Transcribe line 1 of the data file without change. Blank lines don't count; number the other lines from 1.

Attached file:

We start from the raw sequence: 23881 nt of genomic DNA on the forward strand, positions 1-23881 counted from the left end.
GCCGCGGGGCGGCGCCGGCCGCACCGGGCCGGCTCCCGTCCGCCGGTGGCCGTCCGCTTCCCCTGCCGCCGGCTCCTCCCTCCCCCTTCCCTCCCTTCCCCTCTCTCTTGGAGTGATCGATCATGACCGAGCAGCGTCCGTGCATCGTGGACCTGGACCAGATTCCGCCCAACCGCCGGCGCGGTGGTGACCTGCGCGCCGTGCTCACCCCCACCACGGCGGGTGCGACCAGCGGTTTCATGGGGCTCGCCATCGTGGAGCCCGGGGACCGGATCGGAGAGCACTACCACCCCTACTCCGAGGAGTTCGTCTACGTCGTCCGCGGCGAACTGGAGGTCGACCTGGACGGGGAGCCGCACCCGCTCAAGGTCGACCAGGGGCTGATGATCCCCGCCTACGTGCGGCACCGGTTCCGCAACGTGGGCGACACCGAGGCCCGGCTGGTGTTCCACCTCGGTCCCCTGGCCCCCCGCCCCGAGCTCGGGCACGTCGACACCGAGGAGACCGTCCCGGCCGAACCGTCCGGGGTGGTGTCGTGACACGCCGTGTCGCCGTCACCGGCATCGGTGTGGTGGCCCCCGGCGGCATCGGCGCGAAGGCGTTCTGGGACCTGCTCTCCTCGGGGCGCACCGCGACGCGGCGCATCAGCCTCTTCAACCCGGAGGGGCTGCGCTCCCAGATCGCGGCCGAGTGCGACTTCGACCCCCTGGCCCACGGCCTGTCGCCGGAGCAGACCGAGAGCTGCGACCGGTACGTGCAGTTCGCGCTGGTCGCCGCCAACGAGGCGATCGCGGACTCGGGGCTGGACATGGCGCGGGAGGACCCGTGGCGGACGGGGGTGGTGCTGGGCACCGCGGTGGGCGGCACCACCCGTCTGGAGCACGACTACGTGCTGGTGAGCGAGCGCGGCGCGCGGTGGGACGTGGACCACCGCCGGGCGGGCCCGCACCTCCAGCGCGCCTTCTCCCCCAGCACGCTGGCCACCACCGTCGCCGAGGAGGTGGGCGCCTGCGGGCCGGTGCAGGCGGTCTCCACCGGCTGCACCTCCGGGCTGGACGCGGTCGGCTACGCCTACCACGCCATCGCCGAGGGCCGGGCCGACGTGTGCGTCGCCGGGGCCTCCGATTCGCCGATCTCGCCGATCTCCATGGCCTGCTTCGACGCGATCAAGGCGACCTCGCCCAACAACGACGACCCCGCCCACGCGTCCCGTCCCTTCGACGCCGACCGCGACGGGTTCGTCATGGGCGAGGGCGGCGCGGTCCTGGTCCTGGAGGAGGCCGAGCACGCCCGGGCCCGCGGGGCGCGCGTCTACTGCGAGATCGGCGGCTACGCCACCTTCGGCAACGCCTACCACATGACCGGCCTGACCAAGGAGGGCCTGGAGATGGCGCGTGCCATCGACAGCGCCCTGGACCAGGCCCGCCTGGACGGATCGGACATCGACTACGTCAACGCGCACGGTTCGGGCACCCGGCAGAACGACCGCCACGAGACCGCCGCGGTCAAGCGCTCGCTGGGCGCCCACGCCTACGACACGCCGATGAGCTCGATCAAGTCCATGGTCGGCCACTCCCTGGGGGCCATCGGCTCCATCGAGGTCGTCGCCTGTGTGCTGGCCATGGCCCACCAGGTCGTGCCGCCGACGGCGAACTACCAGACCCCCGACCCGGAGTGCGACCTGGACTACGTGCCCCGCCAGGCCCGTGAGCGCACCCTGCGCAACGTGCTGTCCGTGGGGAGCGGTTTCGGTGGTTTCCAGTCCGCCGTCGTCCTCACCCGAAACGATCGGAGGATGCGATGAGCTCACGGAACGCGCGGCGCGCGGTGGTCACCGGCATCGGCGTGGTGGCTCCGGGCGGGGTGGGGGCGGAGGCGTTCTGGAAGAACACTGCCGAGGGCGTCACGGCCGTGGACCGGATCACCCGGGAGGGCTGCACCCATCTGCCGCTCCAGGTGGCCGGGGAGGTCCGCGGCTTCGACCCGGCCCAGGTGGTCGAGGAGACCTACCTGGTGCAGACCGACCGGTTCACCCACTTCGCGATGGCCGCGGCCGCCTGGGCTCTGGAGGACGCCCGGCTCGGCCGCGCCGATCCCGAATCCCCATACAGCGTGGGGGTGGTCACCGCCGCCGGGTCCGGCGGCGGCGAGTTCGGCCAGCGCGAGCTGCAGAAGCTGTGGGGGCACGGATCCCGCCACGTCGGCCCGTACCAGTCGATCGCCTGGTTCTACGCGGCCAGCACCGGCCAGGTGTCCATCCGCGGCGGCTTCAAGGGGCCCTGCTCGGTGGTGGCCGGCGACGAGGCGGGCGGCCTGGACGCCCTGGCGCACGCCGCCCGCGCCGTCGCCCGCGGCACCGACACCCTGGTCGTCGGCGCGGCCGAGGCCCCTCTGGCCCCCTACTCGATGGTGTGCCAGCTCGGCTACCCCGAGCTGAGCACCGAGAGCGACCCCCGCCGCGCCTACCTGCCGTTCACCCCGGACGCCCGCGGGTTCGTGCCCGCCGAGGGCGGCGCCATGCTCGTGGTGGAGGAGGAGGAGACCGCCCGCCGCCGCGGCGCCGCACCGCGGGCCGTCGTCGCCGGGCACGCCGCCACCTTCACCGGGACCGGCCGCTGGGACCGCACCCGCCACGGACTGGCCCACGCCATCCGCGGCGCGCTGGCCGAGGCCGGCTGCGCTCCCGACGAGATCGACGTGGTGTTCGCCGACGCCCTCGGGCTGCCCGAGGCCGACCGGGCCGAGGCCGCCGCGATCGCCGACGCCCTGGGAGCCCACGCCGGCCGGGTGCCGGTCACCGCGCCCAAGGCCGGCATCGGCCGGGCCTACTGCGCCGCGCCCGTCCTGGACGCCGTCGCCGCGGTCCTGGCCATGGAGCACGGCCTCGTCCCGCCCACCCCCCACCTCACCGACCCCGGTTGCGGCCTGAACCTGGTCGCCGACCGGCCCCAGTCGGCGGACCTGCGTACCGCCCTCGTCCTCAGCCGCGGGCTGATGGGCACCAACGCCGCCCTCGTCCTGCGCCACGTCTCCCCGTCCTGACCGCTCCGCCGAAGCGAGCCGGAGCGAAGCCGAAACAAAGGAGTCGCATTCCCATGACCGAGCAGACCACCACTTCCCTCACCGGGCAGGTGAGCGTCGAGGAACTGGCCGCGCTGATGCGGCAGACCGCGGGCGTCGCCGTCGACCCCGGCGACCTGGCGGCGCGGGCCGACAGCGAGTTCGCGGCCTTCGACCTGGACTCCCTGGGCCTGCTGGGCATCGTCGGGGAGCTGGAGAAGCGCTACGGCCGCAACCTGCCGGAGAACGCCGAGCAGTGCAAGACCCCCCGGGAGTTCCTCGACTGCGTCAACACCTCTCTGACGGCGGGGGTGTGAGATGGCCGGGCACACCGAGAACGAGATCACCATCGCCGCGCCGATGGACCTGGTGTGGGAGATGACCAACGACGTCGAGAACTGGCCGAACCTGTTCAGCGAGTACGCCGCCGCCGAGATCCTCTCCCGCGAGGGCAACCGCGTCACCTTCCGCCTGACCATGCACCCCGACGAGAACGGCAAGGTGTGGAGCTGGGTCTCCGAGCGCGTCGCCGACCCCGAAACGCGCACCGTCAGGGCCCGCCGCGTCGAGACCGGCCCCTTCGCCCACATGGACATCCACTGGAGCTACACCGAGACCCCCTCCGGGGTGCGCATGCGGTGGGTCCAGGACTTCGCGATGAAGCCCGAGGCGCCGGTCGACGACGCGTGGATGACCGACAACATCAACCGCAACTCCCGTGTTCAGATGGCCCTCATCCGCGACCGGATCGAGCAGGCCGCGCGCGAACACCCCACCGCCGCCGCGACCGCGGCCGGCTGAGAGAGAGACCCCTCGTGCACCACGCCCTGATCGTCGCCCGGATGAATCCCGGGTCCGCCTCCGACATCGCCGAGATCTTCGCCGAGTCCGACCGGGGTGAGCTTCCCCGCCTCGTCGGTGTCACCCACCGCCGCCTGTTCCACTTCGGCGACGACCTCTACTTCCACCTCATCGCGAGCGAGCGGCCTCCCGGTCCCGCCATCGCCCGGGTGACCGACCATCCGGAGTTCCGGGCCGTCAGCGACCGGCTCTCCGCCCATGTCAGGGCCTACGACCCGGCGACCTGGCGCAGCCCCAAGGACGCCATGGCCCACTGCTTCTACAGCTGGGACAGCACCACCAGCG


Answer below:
We start from the raw sequence: 23881 nt of genomic DNA on the forward strand, positions 1-23881 counted from the left end.